Pharmacotherapeutic group: Intestinal anti-inflammatory agents. ATC Code: A07 EC02.
Pharmacology: Pharmacodynamics: Mechanism of action and pharmacodynamic effects: It has been established that mesalazine is the active component of sulfasalazine, which is used for the treatment of ulcerative colitis and Crohn's disease.
Based on clinical results, the therapeutic value of mesalazine after oral as well as rectal administration appears to be due to local effect on the inflamed intestinal tissue, rather than to systemic effect. There is information suggesting that severity of colonic inflammation in ulcerative colitis patients treated with mesalazine is inversely correlated with mucosal concentrations of Mesalamine.
Increased leucocyte migration, abnormal cytokine production, increased production of arachidonic acid metabolites, particularly leukotriene B4, and increased free radical formation in the inflamed intestinal tissue are all present in patients with IBD. The mechanism of action of mesalazine is not fully understood although mechanisms such as activation of the γ-form of peroxisome proliferator-activated receptors (PPAR-γ) and inhibition of nuclear factor-kappa B (NF-κB) in the intestinal mucosa has been implicated. Mesalazine has in-vitro and in-vivo pharmacological effects that inhibit leucocyte chemotaxis, decrease cytokine and leucotriene production, and scavenge for free radicals. It is currently unknown which, if any, of these mechanisms play a predominant role in the clinical efficacy of mesalazine.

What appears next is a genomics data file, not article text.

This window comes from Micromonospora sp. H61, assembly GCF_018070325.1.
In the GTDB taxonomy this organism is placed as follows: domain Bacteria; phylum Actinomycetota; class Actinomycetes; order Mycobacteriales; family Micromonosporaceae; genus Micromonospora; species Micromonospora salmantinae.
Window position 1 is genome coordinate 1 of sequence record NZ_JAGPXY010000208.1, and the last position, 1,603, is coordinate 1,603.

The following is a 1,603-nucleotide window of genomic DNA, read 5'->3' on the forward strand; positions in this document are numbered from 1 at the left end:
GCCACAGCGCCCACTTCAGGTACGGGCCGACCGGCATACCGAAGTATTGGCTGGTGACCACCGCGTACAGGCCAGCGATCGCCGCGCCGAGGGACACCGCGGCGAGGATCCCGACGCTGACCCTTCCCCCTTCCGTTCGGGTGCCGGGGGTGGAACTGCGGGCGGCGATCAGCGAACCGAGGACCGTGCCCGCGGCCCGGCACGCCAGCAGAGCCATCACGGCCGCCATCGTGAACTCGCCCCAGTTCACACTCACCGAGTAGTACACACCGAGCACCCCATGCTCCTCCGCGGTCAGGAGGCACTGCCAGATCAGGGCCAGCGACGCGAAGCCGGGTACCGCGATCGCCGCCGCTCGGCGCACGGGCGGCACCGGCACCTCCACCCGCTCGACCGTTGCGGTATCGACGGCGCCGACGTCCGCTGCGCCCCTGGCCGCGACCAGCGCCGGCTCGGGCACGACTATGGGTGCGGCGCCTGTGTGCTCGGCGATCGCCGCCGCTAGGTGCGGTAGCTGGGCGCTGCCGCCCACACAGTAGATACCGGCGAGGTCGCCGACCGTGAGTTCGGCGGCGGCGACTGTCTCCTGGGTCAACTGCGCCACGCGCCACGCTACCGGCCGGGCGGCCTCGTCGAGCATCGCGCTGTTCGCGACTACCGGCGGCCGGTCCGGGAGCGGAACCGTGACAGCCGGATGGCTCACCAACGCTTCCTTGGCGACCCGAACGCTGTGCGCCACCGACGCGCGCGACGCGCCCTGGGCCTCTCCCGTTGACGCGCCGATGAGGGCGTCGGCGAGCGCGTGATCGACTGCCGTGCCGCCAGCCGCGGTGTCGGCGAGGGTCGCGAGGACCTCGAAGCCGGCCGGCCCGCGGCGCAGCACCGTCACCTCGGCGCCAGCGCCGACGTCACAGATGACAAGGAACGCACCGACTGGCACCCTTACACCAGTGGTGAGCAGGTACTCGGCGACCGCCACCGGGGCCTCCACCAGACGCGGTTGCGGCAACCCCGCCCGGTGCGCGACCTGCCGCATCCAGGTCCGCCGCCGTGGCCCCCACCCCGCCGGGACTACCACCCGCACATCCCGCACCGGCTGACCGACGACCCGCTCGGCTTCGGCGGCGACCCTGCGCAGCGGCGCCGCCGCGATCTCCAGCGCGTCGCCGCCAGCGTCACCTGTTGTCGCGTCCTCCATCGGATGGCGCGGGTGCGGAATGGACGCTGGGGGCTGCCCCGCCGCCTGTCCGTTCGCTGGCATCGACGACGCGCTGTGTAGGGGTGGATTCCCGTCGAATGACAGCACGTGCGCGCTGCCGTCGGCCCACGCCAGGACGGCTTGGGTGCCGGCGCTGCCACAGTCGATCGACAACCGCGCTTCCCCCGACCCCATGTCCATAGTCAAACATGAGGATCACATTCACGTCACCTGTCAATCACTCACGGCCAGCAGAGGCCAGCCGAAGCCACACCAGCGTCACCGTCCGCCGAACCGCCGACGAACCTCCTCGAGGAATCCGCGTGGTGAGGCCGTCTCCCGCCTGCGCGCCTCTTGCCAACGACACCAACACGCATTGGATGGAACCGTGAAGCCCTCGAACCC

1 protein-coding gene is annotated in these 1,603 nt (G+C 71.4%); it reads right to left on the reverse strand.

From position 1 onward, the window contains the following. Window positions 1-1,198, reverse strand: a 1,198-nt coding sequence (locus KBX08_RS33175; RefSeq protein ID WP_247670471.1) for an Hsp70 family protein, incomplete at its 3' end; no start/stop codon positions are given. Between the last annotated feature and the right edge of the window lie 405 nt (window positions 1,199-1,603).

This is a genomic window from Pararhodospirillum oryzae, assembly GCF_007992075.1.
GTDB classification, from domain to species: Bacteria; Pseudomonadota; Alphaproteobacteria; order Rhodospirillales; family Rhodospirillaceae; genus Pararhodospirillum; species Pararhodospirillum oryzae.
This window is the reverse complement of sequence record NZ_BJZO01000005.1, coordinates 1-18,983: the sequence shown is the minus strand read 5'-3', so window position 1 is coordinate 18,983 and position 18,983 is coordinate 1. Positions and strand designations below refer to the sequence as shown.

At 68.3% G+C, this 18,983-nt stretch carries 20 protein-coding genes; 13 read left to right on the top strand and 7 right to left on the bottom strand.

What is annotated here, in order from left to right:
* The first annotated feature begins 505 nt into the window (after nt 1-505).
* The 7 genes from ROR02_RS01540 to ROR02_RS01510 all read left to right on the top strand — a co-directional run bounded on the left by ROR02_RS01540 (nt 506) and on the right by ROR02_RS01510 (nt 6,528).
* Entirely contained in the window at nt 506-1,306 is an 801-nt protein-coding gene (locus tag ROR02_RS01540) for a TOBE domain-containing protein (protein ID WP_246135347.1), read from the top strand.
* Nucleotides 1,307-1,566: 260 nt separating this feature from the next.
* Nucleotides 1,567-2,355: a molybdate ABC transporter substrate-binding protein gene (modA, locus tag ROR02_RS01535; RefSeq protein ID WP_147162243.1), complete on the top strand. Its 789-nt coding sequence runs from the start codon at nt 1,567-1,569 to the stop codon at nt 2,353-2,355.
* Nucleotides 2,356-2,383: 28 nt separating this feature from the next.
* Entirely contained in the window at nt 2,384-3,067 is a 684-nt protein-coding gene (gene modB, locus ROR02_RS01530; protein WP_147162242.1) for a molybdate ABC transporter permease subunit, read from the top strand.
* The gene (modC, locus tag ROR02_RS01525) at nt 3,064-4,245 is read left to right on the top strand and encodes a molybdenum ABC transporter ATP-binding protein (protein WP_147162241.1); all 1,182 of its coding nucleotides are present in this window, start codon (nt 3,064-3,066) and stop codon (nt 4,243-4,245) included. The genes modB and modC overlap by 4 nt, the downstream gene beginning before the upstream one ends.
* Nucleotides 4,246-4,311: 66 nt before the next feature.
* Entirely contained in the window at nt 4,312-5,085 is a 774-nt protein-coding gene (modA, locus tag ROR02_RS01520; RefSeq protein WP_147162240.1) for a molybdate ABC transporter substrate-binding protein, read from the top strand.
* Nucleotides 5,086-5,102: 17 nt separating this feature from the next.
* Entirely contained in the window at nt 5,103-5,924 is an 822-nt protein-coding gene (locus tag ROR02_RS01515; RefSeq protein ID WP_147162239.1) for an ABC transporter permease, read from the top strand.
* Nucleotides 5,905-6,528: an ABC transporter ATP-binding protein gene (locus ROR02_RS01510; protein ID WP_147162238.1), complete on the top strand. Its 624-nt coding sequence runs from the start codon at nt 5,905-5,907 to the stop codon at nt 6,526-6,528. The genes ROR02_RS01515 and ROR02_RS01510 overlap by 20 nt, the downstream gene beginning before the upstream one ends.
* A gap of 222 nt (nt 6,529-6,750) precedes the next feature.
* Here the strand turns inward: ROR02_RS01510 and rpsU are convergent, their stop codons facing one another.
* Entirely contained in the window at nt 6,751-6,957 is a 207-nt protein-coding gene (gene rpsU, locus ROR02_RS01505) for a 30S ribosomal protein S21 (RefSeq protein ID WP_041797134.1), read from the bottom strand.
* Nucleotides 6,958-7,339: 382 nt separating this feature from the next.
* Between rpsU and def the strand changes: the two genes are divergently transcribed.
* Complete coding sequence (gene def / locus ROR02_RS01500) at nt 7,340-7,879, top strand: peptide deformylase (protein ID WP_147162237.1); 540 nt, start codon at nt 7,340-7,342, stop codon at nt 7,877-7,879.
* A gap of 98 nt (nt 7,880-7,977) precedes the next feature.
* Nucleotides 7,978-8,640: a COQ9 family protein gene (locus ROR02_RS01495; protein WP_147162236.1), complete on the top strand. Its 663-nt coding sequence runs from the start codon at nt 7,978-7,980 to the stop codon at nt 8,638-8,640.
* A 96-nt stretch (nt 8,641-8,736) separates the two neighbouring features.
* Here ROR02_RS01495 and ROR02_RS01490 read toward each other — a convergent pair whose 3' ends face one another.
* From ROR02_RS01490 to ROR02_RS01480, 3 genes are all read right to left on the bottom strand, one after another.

SR tab, PR tab, PR granules: The risk of colorectal cancer (CRC) is slightly increased in ulcerative colitis. Observed effects of mesalazine in experimental models and patient biopsies support the role of mesalazine in prevention of colitis-associated CRC, with downregulation of both inflammation dependent and non-inflammation dependent signalling pathways involved in the development of colitis-associated CRC.
However, data from meta-analyses, including both referral and non-referral populations, provide inconsistent clinical information regarding the benefit of mesalazine in the carcinogenesis risk associated with ulcerative colitis.
Pharmacokinetics: General characteristics of the active substance: Disposition and local availability: The therapeutic activity of mesalazine most likely depends on a local contact of the drug with the diseased area of the intestinal mucosa.
SR tab, PR tab, PR granules: PENTASA prolonged release tablets/granules consist of ethylcellulose-coated microgranules of mesalazine.
The tablet disintegrate upon administration to coated microgranules (for SR tab and PR tab only) and microgranules (for PR granules only) and enter the duodenum within an hour of administration, independent of food co-administration. Mesalazine is continuously released from the coated microgranules (throughout the gastrointestinal tract in any enteral pH conditions.
Enema & Suppository: PENTASA enemas/suppositories are designed to provide the distal part of the intestinal tract with high concentrations of mesalazine and a low systemic absorption. Enemas have been shown to reach and cover the descending colon (for Enema only) and suppositories cover the rectum (for Suppository only).